The scene was here worthy of a painter. Dismay, disappointment and rage, agitated the amiable features of Mr. Yong and his squad, while a buzz of congratulation ran through the Court, and the stifled breath of the tribe of Gilbert Robertson escaped in ill-concealed groans.

The next day, however, as soon as his Honor allowed the sum of one farthing in costs to the plaintiff, the business was complete. The shades of countenance between Messrs. Young and Gilbert Robertson were such as only Rembrant could have painted. Mr. Jones retreated with his "bag and books," being exhausted with the effects of the day before, and thinking it not worth while to encounter the risk of another farthing in the case ofRobertson v Abbott, which then came on for trial. Mr. Anstey, however, took up the case nothing daunted, and abused the jury of the day before for the verdict they had returned, and made a tirade against colonial morality. Never was there uttered such a silly school-boy's essay - dulness and furious efforts to say something ending in nothing. The crock of his understanding was not crammed with its usual amount of prepared and long standing buttermilk, and so it sounded with a tone of monotonous emptiness.

His Honor called him to order for the manner in which he addressed the jury, but afterwards said, in a tone in which pity for the exhibition of feebleness was mingled with contempt - "after all, the best thing I can do is to pass it over. Had any other than that young man there adopted such a course - or had it been the Attorney or Solicitor-General, I am afraid I should have fallen upon him in great wrath. It is best, however, to pass it over, for it will not bear commenting upon. But there is another, a veteran in the Court, who interrupted me, whom I cannot pass over. Nothing could have been more unbecoming, nothing more indecorous, nothing more improper, than the conduct of Mr. Young. I am sure I have not made so many mistakes as to disentitle me to the common courtesy due to my station, and to the privileges which belong to it elsewhere. Nor shall I permit them tamely to be insulted; but above all I shall protect the jury from insult or imputation as long as I sit here, for I see no difference at all between what Mr. Young looks upon as mere figurative or constructive positions and direct imputation."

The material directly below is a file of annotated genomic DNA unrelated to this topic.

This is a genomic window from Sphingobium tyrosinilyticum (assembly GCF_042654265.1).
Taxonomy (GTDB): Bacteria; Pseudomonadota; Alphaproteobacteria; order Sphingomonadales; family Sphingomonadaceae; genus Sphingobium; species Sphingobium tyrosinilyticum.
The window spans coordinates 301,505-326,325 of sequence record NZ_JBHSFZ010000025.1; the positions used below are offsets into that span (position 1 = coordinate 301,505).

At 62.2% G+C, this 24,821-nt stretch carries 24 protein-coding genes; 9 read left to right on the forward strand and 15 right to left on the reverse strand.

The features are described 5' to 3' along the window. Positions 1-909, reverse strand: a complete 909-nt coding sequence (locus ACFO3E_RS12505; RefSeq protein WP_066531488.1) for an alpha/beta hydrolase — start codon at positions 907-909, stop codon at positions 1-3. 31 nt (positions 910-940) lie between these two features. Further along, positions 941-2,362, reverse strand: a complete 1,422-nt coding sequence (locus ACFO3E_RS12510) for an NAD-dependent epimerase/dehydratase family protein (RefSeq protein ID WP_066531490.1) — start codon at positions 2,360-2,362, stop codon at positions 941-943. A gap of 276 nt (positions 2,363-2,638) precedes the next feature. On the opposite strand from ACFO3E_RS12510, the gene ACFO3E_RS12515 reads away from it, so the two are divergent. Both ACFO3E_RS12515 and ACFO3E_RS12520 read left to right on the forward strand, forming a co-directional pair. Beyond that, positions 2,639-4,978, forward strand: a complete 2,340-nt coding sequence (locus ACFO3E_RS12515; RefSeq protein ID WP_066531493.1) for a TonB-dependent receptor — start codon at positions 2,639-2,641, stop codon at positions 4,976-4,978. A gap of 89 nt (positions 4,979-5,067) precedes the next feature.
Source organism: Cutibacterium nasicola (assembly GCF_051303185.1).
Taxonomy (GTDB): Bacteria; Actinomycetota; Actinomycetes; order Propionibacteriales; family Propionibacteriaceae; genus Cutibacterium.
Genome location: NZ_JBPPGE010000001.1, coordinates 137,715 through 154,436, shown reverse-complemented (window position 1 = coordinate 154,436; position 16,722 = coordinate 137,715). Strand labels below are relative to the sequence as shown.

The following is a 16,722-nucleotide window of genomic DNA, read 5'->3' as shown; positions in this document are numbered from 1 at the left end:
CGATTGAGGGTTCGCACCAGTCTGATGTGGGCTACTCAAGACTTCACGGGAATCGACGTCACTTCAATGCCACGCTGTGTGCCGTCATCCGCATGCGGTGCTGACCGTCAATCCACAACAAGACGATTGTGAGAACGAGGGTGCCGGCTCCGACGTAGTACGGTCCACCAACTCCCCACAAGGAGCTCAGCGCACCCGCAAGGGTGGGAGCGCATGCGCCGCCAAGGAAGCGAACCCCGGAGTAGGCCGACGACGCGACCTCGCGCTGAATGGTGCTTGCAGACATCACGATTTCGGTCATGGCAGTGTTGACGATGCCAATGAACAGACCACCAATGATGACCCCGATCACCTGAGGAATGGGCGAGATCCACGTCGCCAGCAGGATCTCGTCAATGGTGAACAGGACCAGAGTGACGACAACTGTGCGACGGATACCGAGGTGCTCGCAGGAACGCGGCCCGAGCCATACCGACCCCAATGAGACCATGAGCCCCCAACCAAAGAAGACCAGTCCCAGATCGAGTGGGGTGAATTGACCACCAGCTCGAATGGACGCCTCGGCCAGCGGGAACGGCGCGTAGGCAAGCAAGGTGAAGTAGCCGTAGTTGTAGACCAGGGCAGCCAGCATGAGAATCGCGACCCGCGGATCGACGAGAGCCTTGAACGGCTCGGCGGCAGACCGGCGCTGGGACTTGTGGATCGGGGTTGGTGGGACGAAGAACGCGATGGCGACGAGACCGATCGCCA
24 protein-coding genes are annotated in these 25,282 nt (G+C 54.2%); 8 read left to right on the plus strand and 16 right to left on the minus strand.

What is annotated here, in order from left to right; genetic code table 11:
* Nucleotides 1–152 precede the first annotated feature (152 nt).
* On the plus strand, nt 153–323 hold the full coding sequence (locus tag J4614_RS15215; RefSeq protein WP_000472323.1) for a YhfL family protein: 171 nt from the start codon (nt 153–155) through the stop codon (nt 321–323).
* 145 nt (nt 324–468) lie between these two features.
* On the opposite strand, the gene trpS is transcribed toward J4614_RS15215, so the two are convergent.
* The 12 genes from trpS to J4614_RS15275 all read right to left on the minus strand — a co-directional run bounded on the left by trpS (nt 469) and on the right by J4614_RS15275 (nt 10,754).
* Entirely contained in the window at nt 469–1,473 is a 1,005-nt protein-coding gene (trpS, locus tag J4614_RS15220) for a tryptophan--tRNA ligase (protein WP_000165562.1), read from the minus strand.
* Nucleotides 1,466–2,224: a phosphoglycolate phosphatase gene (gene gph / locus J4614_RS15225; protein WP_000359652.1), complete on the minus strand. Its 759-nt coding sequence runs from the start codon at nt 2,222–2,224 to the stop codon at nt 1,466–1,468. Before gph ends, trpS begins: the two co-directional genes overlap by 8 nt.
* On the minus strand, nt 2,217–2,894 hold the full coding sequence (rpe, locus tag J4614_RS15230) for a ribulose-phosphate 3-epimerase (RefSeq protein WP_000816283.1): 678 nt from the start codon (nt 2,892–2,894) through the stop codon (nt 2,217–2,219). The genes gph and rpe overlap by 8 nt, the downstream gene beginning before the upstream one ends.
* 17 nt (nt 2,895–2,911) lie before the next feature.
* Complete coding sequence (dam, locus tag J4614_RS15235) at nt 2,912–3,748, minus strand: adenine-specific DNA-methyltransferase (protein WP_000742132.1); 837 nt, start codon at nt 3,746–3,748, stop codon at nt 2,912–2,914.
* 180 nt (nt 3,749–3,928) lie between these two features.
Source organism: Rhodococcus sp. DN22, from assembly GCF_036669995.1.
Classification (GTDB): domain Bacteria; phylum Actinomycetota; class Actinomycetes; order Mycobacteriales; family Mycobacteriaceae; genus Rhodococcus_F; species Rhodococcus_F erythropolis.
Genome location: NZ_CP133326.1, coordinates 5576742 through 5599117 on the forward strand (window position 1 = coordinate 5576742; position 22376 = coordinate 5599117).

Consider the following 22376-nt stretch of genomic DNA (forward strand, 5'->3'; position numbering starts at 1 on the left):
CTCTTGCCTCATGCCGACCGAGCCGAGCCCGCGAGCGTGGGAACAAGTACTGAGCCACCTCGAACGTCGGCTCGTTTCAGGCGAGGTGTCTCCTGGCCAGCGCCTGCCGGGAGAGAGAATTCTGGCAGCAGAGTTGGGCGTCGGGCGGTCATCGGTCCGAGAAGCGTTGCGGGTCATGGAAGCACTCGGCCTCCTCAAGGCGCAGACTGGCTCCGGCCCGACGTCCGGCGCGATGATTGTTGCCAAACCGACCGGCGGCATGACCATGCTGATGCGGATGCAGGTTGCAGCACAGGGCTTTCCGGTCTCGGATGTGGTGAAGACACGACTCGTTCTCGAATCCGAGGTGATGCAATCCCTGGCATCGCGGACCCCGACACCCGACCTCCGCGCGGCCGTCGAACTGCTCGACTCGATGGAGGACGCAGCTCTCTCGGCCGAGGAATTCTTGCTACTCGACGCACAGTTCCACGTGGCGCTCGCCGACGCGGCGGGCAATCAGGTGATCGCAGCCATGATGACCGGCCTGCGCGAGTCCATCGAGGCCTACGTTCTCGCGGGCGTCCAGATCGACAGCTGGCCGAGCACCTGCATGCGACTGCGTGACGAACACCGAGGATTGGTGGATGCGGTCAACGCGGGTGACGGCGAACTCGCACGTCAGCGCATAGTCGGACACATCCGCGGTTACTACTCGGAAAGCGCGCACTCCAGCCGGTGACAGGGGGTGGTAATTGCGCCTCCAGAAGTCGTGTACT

In this case the jury, after an absence of five minutes, returned a verdict for the defendant.

Thus finished the campaign of Messrs. Young, Robertson, Anstey, and Jones for the season.


[1]              Also reported briefly in Hobart Town Advertiser, 18 December 1840.  See alsoRobertson v. Abbott, 1840. For Robertson, see M. Godfrey, 'Gilbert Robertson (1794-1851)', ADB, vol. 2, pp. 384-5.

Published by the Division of Law, Macquarie University and the School of History and Classics, University of Tasmania